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Accommodating monarchy and representative government: Tongas political reform process

dc.contributor.authorGuy Powles
dc.identifier.issn1834-9455 (online)
dc.identifier.issn0817-8038 (print)
dc.description.abstractNext year, 2010, is destined to be a landmark year in Tonga's history, in which we will witness the most significant changes to the country's political institutions since its iconic Constitution was promulgated 134 years ago. In July last year, the government put into effect a plan that would lock reform processes into a statutory timetable. The act establishing the Constitutional and Electoral Commission requires it to submit recommendations with draft legislation within 10 months of appointment-that is, by 5 November 2009-with the intention that, after consideration by the Legislative Assembly and passage of legislation, the assembly elections will be held in 2010 under the changed system. Concerns have been expressed, however, about the short time frame, and it might be too soon to tell whether 2010 will fulfil its destiny.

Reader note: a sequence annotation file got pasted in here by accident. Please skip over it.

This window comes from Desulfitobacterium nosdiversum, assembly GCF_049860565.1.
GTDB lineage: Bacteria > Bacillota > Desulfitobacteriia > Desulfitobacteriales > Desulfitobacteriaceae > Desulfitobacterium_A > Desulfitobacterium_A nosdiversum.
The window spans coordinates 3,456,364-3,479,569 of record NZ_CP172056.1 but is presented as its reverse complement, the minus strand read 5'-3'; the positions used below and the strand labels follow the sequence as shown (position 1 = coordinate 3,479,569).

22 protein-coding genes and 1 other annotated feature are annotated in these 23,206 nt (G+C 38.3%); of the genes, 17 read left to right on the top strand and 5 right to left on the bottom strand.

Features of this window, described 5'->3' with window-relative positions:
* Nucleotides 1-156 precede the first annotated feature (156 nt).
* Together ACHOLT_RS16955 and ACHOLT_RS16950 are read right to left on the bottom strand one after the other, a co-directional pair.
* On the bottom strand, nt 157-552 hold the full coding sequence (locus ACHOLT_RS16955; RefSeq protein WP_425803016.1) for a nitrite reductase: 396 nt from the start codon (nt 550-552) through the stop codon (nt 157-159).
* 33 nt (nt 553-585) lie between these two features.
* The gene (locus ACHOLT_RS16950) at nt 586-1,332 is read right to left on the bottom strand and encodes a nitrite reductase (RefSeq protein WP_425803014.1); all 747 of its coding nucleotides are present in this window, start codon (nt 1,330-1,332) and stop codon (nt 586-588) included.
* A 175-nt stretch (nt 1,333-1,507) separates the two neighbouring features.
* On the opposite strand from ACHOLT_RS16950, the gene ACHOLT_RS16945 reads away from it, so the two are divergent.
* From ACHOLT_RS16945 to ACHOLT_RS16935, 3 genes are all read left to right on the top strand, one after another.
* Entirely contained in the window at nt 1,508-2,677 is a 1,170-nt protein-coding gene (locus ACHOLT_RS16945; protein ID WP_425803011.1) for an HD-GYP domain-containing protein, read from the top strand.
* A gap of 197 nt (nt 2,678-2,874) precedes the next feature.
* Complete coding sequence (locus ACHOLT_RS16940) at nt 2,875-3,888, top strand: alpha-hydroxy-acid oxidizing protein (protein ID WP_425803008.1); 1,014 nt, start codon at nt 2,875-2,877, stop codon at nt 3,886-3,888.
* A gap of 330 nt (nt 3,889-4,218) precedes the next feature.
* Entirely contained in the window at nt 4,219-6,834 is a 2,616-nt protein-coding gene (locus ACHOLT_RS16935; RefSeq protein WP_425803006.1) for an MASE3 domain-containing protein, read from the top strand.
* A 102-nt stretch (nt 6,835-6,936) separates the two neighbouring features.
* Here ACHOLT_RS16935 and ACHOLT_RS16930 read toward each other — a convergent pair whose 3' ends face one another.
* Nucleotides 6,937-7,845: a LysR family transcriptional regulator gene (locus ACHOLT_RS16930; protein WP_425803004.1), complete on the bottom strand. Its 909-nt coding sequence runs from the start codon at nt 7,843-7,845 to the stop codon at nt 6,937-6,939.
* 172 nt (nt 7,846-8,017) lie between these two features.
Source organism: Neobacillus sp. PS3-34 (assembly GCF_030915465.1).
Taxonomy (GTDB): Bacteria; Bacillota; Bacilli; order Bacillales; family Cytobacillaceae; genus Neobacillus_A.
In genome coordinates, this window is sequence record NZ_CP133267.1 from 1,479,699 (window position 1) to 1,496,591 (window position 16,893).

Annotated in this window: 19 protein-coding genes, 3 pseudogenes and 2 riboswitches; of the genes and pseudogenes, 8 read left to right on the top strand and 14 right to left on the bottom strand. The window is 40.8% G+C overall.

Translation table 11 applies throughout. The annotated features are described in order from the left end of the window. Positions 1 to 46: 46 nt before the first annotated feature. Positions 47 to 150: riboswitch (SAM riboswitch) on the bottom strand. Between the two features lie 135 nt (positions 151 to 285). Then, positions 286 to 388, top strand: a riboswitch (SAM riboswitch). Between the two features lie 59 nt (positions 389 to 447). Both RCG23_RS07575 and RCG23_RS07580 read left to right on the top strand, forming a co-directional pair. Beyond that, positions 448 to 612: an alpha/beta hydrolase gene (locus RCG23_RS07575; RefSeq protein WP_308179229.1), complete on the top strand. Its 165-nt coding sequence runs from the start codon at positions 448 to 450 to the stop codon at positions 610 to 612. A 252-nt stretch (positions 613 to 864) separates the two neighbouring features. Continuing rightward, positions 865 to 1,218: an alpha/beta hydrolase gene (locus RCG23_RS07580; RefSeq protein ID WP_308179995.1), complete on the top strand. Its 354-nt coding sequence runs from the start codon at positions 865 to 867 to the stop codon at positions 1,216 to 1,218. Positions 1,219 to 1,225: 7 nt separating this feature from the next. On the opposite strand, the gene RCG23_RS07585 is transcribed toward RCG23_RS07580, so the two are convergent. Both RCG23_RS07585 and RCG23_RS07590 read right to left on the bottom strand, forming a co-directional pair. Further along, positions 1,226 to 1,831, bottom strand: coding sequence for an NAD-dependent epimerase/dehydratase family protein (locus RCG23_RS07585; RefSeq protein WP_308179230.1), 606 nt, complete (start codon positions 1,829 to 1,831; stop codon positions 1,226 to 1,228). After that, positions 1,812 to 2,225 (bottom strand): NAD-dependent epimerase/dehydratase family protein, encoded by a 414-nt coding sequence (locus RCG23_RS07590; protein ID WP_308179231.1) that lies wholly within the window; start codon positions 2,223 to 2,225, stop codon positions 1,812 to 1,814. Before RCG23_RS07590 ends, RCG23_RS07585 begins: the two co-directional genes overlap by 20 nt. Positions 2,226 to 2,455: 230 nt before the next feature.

dc.format.extent135 KB
dc.publisherCrawford School of Public Policy, The Australian National University
dc.publisherAsia Pacific Press
dc.rightsAuthor/s retain copyright
dc.sourcePacific Economic Bulletin, Vol. 24, No. 3, 2009
dc.titleAccommodating monarchy and representative government: Tongas political reform process
dc.typeJournal article
local.type.statusPublished Version
local.bibliographicCitation.placeofpublicationCanberra, ACT, Australia
CollectionsPacific Economic Bulletin (1991-2010)


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